Weta Digital is being closed and 265 jobs are set to go following its 2021 sale to San Francisco-based video game engine developer Unity.
The US$1.6 billion (NZ$2.3 billion) acquisition was designed to commercialise Weta’s visual effects tools and put them into the hands of creators and artists worldwide on subscription by integrating them onto Unity's software-as-a-service (SaaS) platform.
Weta Digital’s award-winning VFX team continued as Wellinton-based Weta FX, Unity’s largest customer in the media and entertainment space and still under the majority ownership of Sir Peter Jackson and Dame Fran Walsh.
As part of the deal, Unity acquired 275 Weta engineers who architect, build and maintain Weta Digital's tools and pipeline; a foundational data platform for interoperable 3D art creation; and a library of thousands of assets that the Weta FX team was to continue to develop.
However, the deal included a professional services agreement with Weta FX which was terminated by Unity following a September revolt by game developer against the company's efforts to impose new fees and policies for the use of its software.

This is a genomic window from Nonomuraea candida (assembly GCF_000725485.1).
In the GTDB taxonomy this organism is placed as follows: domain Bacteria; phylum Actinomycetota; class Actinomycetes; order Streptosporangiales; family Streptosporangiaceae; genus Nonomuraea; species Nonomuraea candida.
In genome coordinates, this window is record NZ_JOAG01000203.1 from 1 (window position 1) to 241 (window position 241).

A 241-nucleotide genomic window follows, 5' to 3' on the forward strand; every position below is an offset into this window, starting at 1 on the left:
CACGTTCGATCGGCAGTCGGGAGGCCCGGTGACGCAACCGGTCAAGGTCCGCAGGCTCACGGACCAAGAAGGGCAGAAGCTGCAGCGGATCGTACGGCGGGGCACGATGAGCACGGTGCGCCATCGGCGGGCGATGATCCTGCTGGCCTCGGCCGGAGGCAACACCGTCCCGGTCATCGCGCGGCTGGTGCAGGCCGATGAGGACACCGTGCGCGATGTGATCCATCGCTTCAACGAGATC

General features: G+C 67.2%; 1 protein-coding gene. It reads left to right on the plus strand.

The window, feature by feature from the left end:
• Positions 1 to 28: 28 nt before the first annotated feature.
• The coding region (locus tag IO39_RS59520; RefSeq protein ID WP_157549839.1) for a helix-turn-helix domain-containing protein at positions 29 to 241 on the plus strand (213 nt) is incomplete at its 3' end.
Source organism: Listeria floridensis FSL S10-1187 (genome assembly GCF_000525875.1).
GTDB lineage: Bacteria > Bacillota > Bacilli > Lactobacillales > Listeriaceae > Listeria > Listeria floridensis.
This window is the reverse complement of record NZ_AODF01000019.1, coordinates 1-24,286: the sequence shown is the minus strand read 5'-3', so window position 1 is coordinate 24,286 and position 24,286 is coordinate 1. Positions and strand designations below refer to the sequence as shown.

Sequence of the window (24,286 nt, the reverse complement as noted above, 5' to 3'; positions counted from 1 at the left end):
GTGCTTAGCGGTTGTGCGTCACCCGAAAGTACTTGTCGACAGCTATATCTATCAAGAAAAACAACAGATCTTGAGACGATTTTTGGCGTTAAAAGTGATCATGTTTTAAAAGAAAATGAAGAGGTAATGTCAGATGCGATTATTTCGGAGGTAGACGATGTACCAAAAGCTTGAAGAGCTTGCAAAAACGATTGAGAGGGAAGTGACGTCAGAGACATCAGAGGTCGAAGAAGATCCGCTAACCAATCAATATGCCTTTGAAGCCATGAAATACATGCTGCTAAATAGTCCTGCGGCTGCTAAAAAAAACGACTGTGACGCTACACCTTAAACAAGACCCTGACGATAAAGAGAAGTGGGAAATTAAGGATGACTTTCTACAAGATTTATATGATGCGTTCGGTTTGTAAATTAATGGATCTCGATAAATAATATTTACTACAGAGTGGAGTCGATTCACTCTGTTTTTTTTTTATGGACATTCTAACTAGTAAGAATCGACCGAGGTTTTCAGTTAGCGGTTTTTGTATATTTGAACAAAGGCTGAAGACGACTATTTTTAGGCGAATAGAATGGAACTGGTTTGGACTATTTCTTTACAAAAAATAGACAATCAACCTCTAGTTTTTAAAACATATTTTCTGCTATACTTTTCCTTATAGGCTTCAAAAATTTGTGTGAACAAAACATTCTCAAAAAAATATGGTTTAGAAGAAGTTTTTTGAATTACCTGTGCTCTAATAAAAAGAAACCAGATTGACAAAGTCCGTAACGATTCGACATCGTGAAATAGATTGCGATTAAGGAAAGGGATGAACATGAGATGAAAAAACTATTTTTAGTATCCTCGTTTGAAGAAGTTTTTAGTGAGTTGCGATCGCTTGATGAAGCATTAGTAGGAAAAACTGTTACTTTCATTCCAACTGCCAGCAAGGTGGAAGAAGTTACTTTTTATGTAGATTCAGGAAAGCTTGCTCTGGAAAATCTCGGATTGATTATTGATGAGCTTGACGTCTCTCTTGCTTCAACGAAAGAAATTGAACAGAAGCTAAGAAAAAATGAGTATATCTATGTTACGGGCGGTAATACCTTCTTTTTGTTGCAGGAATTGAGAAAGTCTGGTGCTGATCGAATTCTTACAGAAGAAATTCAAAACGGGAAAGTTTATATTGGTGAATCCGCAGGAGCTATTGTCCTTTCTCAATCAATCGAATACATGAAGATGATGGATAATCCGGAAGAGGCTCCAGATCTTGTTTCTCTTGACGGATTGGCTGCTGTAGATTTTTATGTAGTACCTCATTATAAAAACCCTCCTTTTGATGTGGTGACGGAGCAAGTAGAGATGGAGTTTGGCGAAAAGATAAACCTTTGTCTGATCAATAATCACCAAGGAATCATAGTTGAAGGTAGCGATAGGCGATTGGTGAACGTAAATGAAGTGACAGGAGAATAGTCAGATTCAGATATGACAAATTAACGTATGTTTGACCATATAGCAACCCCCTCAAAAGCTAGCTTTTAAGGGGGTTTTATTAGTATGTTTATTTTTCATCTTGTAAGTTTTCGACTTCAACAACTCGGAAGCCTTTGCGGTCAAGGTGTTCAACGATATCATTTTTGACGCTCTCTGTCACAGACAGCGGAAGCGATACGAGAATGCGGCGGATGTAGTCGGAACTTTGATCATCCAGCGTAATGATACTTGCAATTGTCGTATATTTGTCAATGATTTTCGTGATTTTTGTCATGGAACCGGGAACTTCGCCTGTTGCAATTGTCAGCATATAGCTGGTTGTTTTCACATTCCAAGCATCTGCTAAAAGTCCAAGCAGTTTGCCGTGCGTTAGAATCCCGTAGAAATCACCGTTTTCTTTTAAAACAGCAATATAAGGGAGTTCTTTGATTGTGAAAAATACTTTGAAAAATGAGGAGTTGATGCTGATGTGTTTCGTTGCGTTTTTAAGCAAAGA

Unity also reportedly closed 14 offices around the world after it announced a loss this month.
According to the FX Guide web site, Weta FX has pledged to rehire some former staff from shuttered Weta Digital.
In a statement to FX Guide, Weta FX said Unity would retain ownership of the technology it acquired in December 2021, however, the technology would also remain available to Weta FX, which would continue to build and extend it and to develop its own tools.
The New Zealand registered Weta Digital entity was amalgamated with a newly registered Weta FX in late 2021, according to Companies Office records.
Unity CEO John Riccitello retired in October as the company's share price fell. Former IBM president Jim Whitehurst is now interim CEO.
The 265 employees repesent 3.8 per cent of Unity's global workforce.